The Bandit Is Caught

Just in case we thought that DNA evidence was perfect:

Police in Germany have admitted that a woman they have been hunting for more than 15 years never in fact existed.

Dubbed the “phantom of Heilbronn”, the woman was described by police as the country’s most dangerous woman.

Investigators had connected her to six murders and an unsolved death based on DNA traces found at the scene.

Police now acknowledge swabs used to collect DNA samples were contaminated by an innocent woman working in a factory in Bavaria

I like this bit:

One company making swabs said they were not intended for analytical, but only medical use, while another said that there had been no requirement for the swabs to be free of DNA.

Egad. Well, at least she’s not this guy:

DNA Evidence Frees Black Man Convicted Of Bear Attack

Mercy Killers

I’ve blogged before about the idea of releasing the Manson killers, who are supposedly reformed model prisoners. CNN has a front-page article on it. My feelings remain unchanged — the murderers weren’t executed. That’s about as merciful as I’m willing to get, considering what they did and why.

I find their stories unmoving. Personally, if I recovered from some delusion and discovered that I’d murdered six people, I wouldn’t think myself deserving of freedom.

Weekend Linkorama

  • This may be the only time I have something nice to say about Mitt Romney. He points out one of the more insidious aspects of the card check bill — unionizing charter schools.
  • You know, I’m pretty conservative. But drug-testing for welfare benefits seems like a dumb idea. This is mainly, I would suspect, going to damage people’s lives further and make them less likely to become productive members of society.
  • I have to agree with Balko. These arrests for “sexting” are just absurd. I’ve never understood the logic that you can teach people a lesson by ruining their lives. It’s making an example of someone — which is fine … if you’re not the example.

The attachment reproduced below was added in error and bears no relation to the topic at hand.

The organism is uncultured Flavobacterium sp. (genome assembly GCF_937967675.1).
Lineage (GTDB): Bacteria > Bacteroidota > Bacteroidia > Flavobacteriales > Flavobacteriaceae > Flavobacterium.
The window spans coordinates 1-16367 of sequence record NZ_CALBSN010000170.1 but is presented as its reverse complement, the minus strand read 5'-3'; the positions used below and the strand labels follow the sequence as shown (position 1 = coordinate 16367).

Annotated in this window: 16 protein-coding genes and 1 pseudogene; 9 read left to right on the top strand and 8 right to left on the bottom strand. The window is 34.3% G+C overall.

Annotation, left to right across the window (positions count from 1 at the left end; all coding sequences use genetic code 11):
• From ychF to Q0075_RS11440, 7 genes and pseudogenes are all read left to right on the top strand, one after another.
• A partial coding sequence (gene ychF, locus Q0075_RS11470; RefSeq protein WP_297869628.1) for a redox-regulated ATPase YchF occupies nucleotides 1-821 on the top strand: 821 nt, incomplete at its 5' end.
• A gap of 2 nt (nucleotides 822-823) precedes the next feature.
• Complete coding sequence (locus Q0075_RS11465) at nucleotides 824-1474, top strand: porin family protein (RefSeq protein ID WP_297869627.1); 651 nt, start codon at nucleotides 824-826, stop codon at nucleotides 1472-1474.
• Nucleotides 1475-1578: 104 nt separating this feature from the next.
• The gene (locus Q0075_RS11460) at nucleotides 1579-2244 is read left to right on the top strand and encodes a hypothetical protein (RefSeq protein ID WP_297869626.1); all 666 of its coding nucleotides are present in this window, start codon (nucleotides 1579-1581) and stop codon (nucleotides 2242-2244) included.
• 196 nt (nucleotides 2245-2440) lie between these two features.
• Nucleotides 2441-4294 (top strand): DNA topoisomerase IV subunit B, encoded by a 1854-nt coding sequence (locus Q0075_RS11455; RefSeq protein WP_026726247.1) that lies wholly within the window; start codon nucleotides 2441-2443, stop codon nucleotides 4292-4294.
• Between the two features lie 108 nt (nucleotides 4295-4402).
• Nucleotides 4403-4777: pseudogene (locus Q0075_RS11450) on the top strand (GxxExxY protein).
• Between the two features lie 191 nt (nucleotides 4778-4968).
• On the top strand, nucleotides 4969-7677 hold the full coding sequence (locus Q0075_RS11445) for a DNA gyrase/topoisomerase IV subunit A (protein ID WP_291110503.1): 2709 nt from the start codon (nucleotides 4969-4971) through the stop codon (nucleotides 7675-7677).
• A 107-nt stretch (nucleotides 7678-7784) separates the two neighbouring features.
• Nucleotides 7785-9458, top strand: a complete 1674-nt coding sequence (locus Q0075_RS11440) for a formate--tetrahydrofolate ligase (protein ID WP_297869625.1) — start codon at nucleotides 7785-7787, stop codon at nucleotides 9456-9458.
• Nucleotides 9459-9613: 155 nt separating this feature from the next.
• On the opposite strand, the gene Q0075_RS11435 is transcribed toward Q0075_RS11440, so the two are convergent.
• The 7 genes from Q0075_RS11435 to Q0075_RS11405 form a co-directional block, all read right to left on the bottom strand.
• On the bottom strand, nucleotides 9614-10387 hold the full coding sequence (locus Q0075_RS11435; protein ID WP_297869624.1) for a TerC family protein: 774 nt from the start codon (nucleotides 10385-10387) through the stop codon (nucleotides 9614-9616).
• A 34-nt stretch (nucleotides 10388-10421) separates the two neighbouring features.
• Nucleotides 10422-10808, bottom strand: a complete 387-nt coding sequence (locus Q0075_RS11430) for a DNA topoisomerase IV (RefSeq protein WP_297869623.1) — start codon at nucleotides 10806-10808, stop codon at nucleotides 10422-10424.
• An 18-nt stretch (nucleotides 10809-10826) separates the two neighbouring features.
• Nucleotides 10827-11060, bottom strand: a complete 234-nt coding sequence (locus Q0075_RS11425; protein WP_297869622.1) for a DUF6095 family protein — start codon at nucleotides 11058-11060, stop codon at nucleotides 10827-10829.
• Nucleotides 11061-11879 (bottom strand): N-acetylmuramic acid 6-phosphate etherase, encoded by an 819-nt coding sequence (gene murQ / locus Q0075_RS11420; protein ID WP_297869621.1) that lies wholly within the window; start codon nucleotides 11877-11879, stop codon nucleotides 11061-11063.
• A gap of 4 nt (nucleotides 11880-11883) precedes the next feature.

• Does anyone take Olberman seriously? We need to put him in a small room with O’Reilly and let them shout each other to death.
  • Thanks goodness we don’t privatize schools. They’d be selling out to advertisers to make ends meet. Oh, wait…
  • As I predicted, Obama’s tax cut is dying the same quiet death as Clinton’s did. Although, bizarrely, he’s got the DNC campaigning against his own party members to get them to support his budget.
  • The WSJ launches another salvo against Romney’s Massachusetts healthcare “reform”. Spending is out of control and the state is going to have to do what they always do in universal healthcare situation: rationing and control.
  • Just when I begin to think Matthew Yglesias is reasonable, he suggests a 95 percent marginal rate.
  • Tubes

    I call BS on this story about medical students messing up intubations because they’ve watched it done incorrectly on ER. This reeks to me of excuse making. I’ve intubated dummies while helping my dad teach trauma surgeons. Doing it “hands on” while someone watches you blows away anything you would learn from watching TV.

    Besides … since when do medical students have time to watch TV?

    It doesn’t surprise me, however. ER is rather famous in medical circles for its inaccuracies.

    On the other hand, this story hails from the socialized paradise of Canada. It wouldn’t surprise me too much if their students are getting inadequate training, given the paucity of doctors and funds. In that circumstance, it’s so much easier to just blame TV.


    One of the few conservatives to stand up to Bush lets fly on the AIG business and the Republicans who supported the tax hike:

    Ironically, Barack Obama may save the Republicans from their own craven cowardice. He and his advisers have signaled that the administration has serious problems with the confiscatory tax bill–including doubts about its constitutionality. Liberal legal scholar Lawrence Tribe thinks the 90% tax might violate the Constitution’s prohibition against bills of attainder–laws that single out specific people for punishment. It’s appalling that 85 Republican congressmen never gave any thought to this consideration in their rush to pander to ignorant fools.

    The worsening of the government’s budget deficit virtually ensures that higher taxes will be required in the not too distant future. When that day comes, Republicans will undoubtedly claim that anti-tax purity prevents them from supporting such action. However, in the case of 85 House members this won’t be the case. We already know what they are; it’s just a question of negotiating the price.